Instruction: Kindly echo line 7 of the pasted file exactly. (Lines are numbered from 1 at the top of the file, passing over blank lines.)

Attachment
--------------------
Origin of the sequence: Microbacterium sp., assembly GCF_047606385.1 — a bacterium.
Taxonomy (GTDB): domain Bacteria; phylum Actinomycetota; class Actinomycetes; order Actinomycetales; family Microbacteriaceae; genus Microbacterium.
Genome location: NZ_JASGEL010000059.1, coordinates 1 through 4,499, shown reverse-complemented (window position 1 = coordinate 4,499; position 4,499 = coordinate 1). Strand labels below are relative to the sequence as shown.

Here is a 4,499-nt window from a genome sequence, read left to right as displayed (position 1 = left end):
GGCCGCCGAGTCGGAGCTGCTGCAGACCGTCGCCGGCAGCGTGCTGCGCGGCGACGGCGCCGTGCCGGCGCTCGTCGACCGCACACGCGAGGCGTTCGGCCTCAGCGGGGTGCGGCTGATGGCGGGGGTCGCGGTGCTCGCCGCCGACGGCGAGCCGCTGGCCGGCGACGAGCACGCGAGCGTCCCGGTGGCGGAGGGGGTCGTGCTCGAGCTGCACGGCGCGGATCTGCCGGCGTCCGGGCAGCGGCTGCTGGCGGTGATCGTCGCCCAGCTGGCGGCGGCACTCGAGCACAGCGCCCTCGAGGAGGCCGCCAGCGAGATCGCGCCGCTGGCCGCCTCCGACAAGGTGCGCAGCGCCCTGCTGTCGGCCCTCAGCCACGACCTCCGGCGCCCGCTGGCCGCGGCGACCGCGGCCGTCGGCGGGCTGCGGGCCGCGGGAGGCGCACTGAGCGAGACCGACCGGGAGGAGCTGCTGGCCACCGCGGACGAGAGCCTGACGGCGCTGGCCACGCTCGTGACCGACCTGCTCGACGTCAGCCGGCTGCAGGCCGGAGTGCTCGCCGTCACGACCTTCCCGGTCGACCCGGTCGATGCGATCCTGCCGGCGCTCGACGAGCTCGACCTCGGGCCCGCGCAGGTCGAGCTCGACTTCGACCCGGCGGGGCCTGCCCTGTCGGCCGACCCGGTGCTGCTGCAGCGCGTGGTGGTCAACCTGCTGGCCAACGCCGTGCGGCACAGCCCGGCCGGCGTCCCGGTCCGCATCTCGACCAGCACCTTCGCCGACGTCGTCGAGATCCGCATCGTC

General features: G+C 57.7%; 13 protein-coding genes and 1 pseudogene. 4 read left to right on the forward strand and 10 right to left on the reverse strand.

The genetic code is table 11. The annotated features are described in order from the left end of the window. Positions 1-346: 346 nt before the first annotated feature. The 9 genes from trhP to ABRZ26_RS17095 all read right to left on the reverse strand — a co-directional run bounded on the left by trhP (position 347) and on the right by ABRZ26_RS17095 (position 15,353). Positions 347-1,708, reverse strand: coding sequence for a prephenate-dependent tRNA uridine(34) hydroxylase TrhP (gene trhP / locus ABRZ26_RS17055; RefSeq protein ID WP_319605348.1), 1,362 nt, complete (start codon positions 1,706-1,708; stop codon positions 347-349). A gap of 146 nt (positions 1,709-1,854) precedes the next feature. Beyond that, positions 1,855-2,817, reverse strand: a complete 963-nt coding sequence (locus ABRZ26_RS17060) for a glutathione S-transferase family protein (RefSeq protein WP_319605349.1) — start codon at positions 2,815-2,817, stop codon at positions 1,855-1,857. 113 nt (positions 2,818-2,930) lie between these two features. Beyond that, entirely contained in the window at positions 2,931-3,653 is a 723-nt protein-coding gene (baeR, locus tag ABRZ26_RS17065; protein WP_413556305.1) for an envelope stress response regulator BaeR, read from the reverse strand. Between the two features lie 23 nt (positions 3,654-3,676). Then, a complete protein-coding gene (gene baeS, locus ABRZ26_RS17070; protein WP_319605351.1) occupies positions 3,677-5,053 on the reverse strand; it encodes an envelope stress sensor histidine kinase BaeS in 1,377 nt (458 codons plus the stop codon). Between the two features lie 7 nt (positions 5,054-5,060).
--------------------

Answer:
The genetic code is table 11. The annotated features are described in order from the left end of the window. Positions 1-346: 346 nt before the first annotated feature. The 9 genes from trhP to ABRZ26_RS17095 all read right to left on the reverse strand — a co-directional run bounded on the left by trhP (position 347) and on the right by ABRZ26_RS17095 (position 15,353). Positions 347-1,708, reverse strand: coding sequence for a prephenate-dependent tRNA uridine(34) hydroxylase TrhP (gene trhP / locus ABRZ26_RS17055; RefSeq protein ID WP_319605348.1), 1,362 nt, complete (start codon positions 1,706-1,708; stop codon positions 347-349). A gap of 146 nt (positions 1,709-1,854) precedes the next feature. Beyond that, positions 1,855-2,817, reverse strand: a complete 963-nt coding sequence (locus ABRZ26_RS17060) for a glutathione S-transferase family protein (RefSeq protein WP_319605349.1) — start codon at positions 2,815-2,817, stop codon at positions 1,855-1,857. 113 nt (positions 2,818-2,930) lie between these two features. Beyond that, entirely contained in the window at positions 2,931-3,653 is a 723-nt protein-coding gene (baeR, locus tag ABRZ26_RS17065; protein WP_413556305.1) for an envelope stress response regulator BaeR, read from the reverse strand. Between the two features lie 23 nt (positions 3,654-3,676). Then, a complete protein-coding gene (gene baeS, locus ABRZ26_RS17070; protein WP_319605351.1) occupies positions 3,677-5,053 on the reverse strand; it encodes an envelope stress sensor histidine kinase BaeS in 1,377 nt (458 codons plus the stop codon). Between the two features lie 7 nt (positions 5,054-5,060).